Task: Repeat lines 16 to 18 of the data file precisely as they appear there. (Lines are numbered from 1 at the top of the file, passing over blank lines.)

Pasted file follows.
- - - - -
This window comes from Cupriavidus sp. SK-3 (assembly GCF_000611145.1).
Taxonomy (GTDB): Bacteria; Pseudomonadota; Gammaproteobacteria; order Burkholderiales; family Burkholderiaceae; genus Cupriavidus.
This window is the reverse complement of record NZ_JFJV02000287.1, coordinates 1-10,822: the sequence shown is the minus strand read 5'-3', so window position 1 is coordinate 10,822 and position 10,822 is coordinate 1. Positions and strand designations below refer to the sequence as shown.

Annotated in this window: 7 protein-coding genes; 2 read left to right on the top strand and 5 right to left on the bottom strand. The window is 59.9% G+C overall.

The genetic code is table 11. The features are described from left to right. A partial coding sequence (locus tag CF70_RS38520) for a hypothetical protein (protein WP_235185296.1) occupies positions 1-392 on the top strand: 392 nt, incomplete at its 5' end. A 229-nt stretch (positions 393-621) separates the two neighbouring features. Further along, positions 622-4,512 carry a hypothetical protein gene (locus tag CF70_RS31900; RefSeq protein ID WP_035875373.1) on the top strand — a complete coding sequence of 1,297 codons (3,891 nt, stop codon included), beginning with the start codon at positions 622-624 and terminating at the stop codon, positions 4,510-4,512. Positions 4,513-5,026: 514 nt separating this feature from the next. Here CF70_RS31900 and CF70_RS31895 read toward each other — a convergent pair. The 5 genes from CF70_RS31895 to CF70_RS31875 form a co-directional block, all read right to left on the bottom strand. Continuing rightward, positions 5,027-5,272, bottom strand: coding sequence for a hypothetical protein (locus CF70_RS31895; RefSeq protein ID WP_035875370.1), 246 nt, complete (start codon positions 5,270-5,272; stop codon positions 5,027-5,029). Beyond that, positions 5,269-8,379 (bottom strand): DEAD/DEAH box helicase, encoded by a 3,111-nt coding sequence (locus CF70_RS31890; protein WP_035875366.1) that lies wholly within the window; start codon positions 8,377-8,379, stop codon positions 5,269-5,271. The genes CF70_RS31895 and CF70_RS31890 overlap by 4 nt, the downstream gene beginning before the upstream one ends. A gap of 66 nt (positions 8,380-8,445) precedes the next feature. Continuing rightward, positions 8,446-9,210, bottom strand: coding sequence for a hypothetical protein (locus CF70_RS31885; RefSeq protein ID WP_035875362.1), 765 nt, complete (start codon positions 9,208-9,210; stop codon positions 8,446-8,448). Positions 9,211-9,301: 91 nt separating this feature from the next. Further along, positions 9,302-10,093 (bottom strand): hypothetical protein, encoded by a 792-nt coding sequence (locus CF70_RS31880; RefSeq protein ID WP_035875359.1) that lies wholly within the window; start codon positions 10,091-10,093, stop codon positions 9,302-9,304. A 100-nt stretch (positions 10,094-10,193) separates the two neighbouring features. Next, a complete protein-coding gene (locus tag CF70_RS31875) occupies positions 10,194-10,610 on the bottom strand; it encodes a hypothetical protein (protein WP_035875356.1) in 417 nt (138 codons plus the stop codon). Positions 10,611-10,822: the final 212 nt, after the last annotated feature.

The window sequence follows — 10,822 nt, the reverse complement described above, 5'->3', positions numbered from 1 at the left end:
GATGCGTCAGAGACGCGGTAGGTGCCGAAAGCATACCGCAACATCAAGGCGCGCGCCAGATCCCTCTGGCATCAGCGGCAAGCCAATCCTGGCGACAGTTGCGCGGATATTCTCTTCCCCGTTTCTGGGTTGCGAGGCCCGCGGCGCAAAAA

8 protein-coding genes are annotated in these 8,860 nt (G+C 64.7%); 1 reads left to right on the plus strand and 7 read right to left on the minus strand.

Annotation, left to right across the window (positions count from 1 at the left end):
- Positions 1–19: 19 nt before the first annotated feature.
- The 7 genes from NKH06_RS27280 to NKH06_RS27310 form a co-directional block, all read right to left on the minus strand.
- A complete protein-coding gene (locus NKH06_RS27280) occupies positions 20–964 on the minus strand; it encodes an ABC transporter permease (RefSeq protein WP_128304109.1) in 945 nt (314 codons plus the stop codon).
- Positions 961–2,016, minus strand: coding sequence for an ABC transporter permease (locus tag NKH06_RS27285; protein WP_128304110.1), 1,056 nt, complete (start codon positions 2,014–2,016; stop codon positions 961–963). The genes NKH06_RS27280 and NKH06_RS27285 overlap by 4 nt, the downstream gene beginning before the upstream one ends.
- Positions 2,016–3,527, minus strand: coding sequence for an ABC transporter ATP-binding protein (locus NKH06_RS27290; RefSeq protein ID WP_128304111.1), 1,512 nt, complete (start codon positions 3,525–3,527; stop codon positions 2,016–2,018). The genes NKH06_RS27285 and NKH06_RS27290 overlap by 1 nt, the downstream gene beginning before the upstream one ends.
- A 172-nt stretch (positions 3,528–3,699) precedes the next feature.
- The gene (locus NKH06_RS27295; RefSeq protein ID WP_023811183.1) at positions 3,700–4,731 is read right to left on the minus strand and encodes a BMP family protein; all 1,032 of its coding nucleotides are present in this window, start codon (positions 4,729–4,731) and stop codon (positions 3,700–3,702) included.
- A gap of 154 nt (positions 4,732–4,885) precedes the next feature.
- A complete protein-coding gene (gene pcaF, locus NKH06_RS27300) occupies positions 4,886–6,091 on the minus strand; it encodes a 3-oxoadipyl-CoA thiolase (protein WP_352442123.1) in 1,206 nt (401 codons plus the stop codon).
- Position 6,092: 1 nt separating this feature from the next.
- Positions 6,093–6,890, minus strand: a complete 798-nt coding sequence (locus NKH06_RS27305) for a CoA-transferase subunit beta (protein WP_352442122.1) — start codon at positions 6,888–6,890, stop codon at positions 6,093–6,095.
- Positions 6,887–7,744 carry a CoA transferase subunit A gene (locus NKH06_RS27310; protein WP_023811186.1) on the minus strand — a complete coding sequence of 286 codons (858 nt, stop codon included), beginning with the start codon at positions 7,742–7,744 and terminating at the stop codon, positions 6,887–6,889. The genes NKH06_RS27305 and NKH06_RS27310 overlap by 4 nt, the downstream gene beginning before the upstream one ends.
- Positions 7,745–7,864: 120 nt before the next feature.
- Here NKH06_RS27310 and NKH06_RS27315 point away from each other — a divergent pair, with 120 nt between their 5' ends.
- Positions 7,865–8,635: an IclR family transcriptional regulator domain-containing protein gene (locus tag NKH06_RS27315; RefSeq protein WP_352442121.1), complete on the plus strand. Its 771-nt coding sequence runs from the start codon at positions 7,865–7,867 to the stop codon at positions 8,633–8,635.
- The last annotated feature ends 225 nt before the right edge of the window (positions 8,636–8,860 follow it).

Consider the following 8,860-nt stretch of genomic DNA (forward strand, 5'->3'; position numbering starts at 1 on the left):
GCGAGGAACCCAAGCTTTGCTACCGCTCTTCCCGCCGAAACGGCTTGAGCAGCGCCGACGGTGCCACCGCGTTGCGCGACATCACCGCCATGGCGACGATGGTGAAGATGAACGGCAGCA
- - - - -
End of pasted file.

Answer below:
- The gene (locus NKH06_RS27295; RefSeq protein ID WP_023811183.1) at positions 3,700–4,731 is read right to left on the minus strand and encodes a BMP family protein; all 1,032 of its coding nucleotides are present in this window, start codon (positions 4,729–4,731) and stop codon (positions 3,700–3,702) included.
- A gap of 154 nt (positions 4,732–4,885) precedes the next feature.
- A complete protein-coding gene (gene pcaF, locus NKH06_RS27300) occupies positions 4,886–6,091 on the minus strand; it encodes a 3-oxoadipyl-CoA thiolase (protein WP_352442123.1) in 1,206 nt (401 codons plus the stop codon).